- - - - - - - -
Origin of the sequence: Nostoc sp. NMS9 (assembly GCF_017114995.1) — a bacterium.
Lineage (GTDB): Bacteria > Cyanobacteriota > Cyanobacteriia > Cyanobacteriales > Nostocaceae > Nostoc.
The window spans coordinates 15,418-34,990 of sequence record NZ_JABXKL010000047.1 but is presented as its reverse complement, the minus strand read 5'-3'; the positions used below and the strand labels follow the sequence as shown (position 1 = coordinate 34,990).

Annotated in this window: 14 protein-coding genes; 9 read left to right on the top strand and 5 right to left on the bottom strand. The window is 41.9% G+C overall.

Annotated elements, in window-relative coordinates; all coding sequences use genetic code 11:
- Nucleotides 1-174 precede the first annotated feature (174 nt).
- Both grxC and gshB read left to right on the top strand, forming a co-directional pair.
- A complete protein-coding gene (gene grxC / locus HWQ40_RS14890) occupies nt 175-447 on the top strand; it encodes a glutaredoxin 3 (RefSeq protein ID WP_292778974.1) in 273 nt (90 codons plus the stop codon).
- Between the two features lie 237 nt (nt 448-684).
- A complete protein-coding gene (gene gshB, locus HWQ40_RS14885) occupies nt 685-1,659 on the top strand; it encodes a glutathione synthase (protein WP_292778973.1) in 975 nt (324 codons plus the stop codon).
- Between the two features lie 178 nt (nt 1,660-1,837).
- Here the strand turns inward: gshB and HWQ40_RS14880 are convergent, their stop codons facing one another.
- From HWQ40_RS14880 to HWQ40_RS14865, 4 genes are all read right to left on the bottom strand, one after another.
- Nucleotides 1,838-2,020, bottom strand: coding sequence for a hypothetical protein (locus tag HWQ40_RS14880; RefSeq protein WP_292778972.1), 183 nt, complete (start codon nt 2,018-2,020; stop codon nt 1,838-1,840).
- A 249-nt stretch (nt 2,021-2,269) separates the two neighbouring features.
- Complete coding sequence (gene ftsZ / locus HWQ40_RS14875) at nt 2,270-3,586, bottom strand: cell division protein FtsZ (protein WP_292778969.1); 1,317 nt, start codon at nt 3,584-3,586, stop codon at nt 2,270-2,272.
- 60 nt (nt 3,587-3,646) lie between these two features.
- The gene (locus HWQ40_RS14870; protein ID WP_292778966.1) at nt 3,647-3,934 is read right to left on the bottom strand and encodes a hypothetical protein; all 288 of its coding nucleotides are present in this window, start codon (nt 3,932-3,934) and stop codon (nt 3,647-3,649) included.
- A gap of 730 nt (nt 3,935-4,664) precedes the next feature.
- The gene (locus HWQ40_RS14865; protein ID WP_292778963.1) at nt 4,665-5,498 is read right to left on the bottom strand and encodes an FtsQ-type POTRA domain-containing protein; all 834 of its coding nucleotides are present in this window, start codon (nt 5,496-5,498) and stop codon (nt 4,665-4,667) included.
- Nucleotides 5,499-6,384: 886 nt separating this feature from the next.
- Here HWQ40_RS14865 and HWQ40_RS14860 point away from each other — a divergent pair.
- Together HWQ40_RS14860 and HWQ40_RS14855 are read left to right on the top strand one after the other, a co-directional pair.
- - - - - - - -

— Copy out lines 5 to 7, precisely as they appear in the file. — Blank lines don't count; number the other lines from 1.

Annotated elements, in window-relative coordinates; all coding sequences use genetic code 11:
- Nucleotides 1-174 precede the first annotated feature (174 nt).
- Both grxC and gshB read left to right on the top strand, forming a co-directional pair.